Cricopharyngeal Dilatation for the Long-term Treatment of Dysphagia in Oculopharyngeal Muscular Dystrophy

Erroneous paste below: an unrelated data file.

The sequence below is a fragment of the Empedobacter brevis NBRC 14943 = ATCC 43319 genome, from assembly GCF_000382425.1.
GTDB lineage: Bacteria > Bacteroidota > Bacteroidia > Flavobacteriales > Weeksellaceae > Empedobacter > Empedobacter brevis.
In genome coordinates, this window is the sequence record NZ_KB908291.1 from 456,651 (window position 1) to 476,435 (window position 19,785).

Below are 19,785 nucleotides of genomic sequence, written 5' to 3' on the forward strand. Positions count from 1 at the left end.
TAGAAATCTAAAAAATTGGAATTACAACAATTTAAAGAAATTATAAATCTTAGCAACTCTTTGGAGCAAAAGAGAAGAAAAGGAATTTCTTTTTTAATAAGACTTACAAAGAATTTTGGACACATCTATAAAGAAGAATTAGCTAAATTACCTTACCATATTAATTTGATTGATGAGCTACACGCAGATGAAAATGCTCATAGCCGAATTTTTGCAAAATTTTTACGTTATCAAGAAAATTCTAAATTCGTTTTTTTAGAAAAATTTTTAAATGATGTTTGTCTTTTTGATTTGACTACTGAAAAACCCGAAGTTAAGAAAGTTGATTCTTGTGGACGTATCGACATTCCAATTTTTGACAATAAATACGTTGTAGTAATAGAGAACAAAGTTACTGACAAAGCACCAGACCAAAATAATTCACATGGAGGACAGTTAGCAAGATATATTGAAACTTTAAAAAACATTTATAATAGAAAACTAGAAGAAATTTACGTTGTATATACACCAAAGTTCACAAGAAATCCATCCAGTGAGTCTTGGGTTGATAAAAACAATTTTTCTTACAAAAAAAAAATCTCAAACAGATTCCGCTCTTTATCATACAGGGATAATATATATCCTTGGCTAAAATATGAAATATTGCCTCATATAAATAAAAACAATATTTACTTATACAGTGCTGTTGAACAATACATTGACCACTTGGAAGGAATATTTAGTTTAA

Oculopharyngeal muscular dystrophy (OPMD) is a rare autosomal dominant, progressive degenerative muscle disorder featuring dysphagia with limited therapeutic options. The aim of this study was to evaluate the safety and efficacy of repeated endoscopic dilatation for OPMD over a 15-year period. All patients seen at our Regional Swallowing Clinic with OPMD confirmed by genetic analysis were included. Cricopharyngeal dilatation was performed as an outpatient procedure using a wire-guided 18-mm (54 Fr) Savary-Gilliard bougie with the patient under sedation. Patients were offered repeat endoscopic dilatation when symptoms recurred. Symptom severity prior to initial dilatation and at follow-up was evaluated using the Sydney Swallow Questionnaire (SSQ). Nine patients (7 female, 2 male) were included for analysis. Median total treatment period was 13 years (range = 3–15), median number of dilatations per patient was 7.2 (range = 1–16), and median interval between treatments was 15 months (range = 4.5–45). All patients recorded sustained symptom improvement. Mean SSQ score (out of 1,700) was 1,108.11 (SD ± 272.85) prior to first dilatation and 297.78 (SD ± 189.14) at last follow-up, representing a 73% decrease (95% CI = 52–94) in degree of dysphagia symptoms (paired t-test, P = 0.0001). All mean scores for individual questions also showed significant improvement (P < 0.05). No adverse events were reported with all patients maintaining oral feeding at last follow-up. Repeated cricopharyngeal dilatation is a safe, effective, well-tolerated, and long-lasting treatment for dysphagia in OPMD.